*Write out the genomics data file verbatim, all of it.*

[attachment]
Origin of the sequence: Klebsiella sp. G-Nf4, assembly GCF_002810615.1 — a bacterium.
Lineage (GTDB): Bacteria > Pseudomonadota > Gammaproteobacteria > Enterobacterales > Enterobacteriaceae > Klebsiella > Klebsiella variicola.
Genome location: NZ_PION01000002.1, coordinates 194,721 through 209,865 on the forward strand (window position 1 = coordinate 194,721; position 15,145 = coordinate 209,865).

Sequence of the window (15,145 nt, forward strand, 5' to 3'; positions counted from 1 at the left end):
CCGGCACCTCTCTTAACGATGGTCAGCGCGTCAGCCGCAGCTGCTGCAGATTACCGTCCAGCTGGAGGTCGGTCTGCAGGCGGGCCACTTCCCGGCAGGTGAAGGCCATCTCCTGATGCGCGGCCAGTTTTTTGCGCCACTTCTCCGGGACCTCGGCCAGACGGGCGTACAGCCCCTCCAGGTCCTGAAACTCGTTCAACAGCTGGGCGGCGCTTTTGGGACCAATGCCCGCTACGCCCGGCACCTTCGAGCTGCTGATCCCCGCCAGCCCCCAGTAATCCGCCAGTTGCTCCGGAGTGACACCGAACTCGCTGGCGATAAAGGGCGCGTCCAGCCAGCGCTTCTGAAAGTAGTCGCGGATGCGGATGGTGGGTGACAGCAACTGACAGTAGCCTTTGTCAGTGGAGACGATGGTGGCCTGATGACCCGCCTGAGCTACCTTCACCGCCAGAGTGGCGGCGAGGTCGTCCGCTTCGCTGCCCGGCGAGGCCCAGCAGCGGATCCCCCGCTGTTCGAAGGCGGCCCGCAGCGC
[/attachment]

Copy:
Origin of the sequence: Klebsiella sp. G-Nf4, assembly GCF_002810615.1 — a bacterium.
Lineage (GTDB): Bacteria > Pseudomonadota > Gammaproteobacteria > Enterobacterales > Enterobacteriaceae > Klebsiella > Klebsiella variicola.
Genome location: NZ_PION01000002.1, coordinates 194,721 through 209,865 on the forward strand (window position 1 = coordinate 194,721; position 15,145 = coordinate 209,865).

Sequence of the window (15,145 nt, forward strand, 5' to 3'; positions counted from 1 at the left end):
CCGGCACCTCTCTTAACGATGGTCAGCGCGTCAGCCGCAGCTGCTGCAGATTACCGTCCAGCTGGAGGTCGGTCTGCAGGCGGGCCACTTCCCGGCAGGTGAAGGCCATCTCCTGATGCGCGGCCAGTTTTTTGCGCCACTTCTCCGGGACCTCGGCCAGACGGGCGTACAGCCCCTCCAGGTCCTGAAACTCGTTCAACAGCTGGGCGGCGCTTTTGGGACCAATGCCCGCTACGCCCGGCACCTTCGAGCTGCTGATCCCCGCCAGCCCCCAGTAATCCGCCAGTTGCTCCGGAGTGACACCGAACTCGCTGGCGATAAAGGGCGCGTCCAGCCAGCGCTTCTGAAAGTAGTCGCGGATGCGGATGGTGGGTGACAGCAACTGACAGTAGCCTTTGTCAGTGGAGACGATGGTGGCCTGATGACCCGCCTGAGCTACCTTCACCGCCAGAGTGGCGGCGAGGTCGTCCGCTTCGCTGCCCGGCGAGGCCCAGCAGCGGATCCCCCGCTGTTCGAAGGCGGCCCGCAGCGC